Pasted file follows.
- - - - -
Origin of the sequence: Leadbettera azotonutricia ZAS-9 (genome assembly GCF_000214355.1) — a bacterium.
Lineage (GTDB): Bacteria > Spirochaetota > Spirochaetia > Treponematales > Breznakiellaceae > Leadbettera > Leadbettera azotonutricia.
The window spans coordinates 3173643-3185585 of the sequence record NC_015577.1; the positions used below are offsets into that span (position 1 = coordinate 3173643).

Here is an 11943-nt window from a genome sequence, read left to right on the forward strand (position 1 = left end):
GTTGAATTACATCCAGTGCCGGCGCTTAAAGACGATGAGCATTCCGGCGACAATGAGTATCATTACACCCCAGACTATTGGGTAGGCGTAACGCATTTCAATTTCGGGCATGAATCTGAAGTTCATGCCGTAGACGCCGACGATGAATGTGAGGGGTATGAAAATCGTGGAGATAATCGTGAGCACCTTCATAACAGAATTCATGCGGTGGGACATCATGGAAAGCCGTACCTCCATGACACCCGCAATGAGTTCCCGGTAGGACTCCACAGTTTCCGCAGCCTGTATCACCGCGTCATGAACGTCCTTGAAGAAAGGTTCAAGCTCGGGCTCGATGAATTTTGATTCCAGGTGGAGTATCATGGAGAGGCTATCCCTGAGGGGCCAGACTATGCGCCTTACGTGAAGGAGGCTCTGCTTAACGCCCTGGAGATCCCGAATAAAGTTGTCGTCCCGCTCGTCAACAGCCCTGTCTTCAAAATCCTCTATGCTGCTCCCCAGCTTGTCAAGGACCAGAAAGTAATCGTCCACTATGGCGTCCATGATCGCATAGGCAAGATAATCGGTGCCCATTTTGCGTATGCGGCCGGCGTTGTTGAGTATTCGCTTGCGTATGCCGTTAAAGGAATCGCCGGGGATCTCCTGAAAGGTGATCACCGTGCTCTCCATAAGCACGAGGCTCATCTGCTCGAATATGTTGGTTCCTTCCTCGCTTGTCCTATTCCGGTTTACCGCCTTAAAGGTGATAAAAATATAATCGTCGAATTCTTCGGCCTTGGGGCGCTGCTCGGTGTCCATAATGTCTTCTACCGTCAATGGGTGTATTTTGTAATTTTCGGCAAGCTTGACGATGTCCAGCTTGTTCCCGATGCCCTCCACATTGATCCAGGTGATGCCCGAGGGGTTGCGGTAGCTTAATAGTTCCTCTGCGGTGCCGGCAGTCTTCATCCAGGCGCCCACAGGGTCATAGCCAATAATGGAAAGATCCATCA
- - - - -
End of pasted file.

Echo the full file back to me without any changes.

Origin of the sequence: Leadbettera azotonutricia ZAS-9 (genome assembly GCF_000214355.1) — a bacterium.
Lineage (GTDB): Bacteria > Spirochaetota > Spirochaetia > Treponematales > Breznakiellaceae > Leadbettera > Leadbettera azotonutricia.
The window spans coordinates 3173643-3185585 of the sequence record NC_015577.1; the positions used below are offsets into that span (position 1 = coordinate 3173643).

Here is an 11943-nt window from a genome sequence, read left to right on the forward strand (position 1 = left end):
GTTGAATTACATCCAGTGCCGGCGCTTAAAGACGATGAGCATTCCGGCGACAATGAGTATCATTACACCCCAGACTATTGGGTAGGCGTAACGCATTTCAATTTCGGGCATGAATCTGAAGTTCATGCCGTAGACGCCGACGATGAATGTGAGGGGTATGAAAATCGTGGAGATAATCGTGAGCACCTTCATAACAGAATTCATGCGGTGGGACATCATGGAAAGCCGTACCTCCATGACACCCGCAATGAGTTCCCGGTAGGACTCCACAGTTTCCGCAGCCTGTATCACCGCGTCATGAACGTCCTTGAAGAAAGGTTCAAGCTCGGGCTCGATGAATTTTGATTCCAGGTGGAGTATCATGGAGAGGCTATCCCTGAGGGGCCAGACTATGCGCCTTACGTGAAGGAGGCTCTGCTTAACGCCCTGGAGATCCCGAATAAAGTTGTCGTCCCGCTCGTCAACAGCCCTGTCTTCAAAATCCTCTATGCTGCTCCCCAGCTTGTCAAGGACCAGAAAGTAATCGTCCACTATGGCGTCCATGATCGCATAGGCAAGATAATCGGTGCCCATTTTGCGTATGCGGCCGGCGTTGTTGAGTATTCGCTTGCGTATGCCGTTAAAGGAATCGCCGGGGATCTCCTGAAAGGTGATCACCGTGCTCTCCATAAGCACGAGGCTCATCTGCTCGAATATGTTGGTTCCTTCCTCGCTTGTCCTATTCCGGTTTACCGCCTTAAAGGTGATAAAAATATAATCGTCGAATTCTTCGGCCTTGGGGCGCTGCTCGGTGTCCATAATGTCTTCTACCGTCAATGGGTGTATTTTGTAATTTTCGGCAAGCTTGACGATGTCCAGCTTGTTCCCGATGCCCTCCACATTGATCCAGGTGATGCCCGAGGGGTTGCGGTAGCTTAATAGTTCCTCTGCGGTGCCGGCAGTCTTCATCCAGGCGCCCACAGGGTCATAGCCAATAATGGAAAGATCCATCA